of view. The average duration of healing was 12-16 weeks.
Definite healing can usually be expected in clinical cases where no general
circulatory disturbances are present, or where a general circulatory disturbance can
be corrected. In accordance with our experience, laser irradiation can also be applied
as preparative, eventually complementary, treatment for dermatoplastic interventions.

TABLE I. Distribution of Cases by Their Etiology

Healed Improved Not healed

I Skin ulcers of mechanical origin 48 9 6

2 Skin ulcers not healing after burn 40 8 5
3 Radionecrosis caused by 35 10 6
electrocautery and X-ray
treatment of tumors
4 Diabetic lipodystrophy 12 2 3
5 Trophic wound healing troubles 80 6 3
6 Long-existing varicose crural ulcer 130 5
7 Obstinate ulcers following a 15 5
recurrent erysipelas
8 Postthrombotic ulcers 216 90 50
9 Uecubitus 33 10
10 Postoperative wound-healing 160 5 6
1 1 Skin necroses due to coumarin 18
12 Skin necroses due to infection 18 5 3
13 Erosio portionis uteri 8 2 2
14 Ulcus in urinary bladder (with 8 3 1
fiber optics)
15 Allergic vasculitis 8
16 Ulcus oris 5
17 Ulcus ventriculi (with fiber optics) 40
18 Sturge-Weber syndrome 1
Totals 875 160 85
Biomedical Effects of Laser 37

It will be the task of further experiments and clinical observations to state the
place of lasers among the therapeutic means used to stimulate wound healing. A
summary of our experiments and investigations follows.
The healing process was followed by means of a series of electron microscopic
examinations [15]. In the sample taken prior to irradiation, quite a number of cells
corresponding mostly to fibroblasts and collagenous fibres were observed. Following
the first irradiation the number of collagenous fibres increased and the cellular
substance diminished. In addition, vesicles having electron-dense nuclei were found
in both intracytoplasmatic and intercellular material. Following the second laser
treatment, the number of lysosoma-type bodies was increased in the intracellular area,
mitochondria became swollen, and further multiplication of collagen and of the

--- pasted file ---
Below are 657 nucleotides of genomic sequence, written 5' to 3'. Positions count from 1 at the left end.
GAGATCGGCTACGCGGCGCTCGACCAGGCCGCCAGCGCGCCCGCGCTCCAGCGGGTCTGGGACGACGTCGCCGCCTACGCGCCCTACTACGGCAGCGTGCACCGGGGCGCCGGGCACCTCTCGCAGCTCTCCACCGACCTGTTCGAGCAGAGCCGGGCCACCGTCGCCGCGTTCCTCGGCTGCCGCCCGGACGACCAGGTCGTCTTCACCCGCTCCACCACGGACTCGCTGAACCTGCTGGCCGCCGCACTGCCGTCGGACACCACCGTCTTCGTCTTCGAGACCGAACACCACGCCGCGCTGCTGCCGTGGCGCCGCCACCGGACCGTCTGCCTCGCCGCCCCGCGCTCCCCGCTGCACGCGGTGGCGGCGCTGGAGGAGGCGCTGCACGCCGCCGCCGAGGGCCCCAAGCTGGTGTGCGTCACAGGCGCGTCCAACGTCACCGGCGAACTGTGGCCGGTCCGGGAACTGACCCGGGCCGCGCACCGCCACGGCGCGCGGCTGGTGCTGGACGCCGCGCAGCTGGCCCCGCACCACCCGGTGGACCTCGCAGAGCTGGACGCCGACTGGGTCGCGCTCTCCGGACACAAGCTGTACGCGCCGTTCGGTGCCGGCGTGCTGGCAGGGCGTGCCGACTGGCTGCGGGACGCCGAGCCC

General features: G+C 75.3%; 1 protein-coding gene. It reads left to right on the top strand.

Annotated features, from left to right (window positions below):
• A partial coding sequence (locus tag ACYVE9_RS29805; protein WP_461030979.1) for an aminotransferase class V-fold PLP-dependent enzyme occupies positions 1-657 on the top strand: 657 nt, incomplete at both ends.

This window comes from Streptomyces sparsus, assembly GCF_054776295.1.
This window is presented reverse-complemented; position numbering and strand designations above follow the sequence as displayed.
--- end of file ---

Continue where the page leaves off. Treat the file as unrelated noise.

vesicles was observed in the intercellular space. Similarly, a further multiplication of
the collagen and the vesicles followed the third irradiation. No changes occurred in
the clinical picture. In the samples excised from the nonirradiated areas of the wound
surface, similar, but less expressed, changes were observable at various dates.
On the basis of activity measurement results obtained after *C-glycine and 3H-
proline incorporation [ll], we felt the point of attack to be at the synthesis of
collagene, and we assumed that it was primarily the collagenous phase of wound
healing that was affected by laser stimulation. This assumption was confirmed by our
electron-microscopic examinations. In our opinion, the structural basis of healing
consists of the activation of collagene production, and a certain role should also be
attributed to the vesicles with central nuclei. These are assumed to contain bioactive
substances that also act as catalysts of healing in the nonirradiated areas. As further
evidence for this assumption, we know that it is not necessary to fully irradiate the
entire ulcer in order to achieve the stimulating effect. The possibility that the remote
effect was induced by a humoral substance created in the irradiated area was raised.
To investigate this, we returned to a method applied earlier, ie to stimulating the
bacterium-phagocytosis of leukocytes with laser rays.
In the course of this experimental series [16] sedimented leukocytes from the
abdominal cavity were selected as experimental subjects. In order to clarify the effect
of time, irradiations were performed with identical mean energy levels, in normal
and Q-switching, with ruby laser (treatment durations of 1 ms and 1 ns, respectively).
Sedimented leukocytes were suspended in Ringers solution containing a homologous
serum immediately after the irradiation, and the solution was distributed to five
aliquots. The control samples were treated identically with the experimental ones-
except that they received no laser rays at all. One control and one irradiated sample
were centrifuged immediately after the irradiation and then 1, 2, 3, and 4 hours later.
The supernatants of the cells were mixed with fresh normal leukocyte populations,
and the effects of the supernatants of the phagocytosis were studied.
The results confirmed that from the irradiated cells a substance capable of
increasing the phagocyte function in a normal leukocyte population was released. In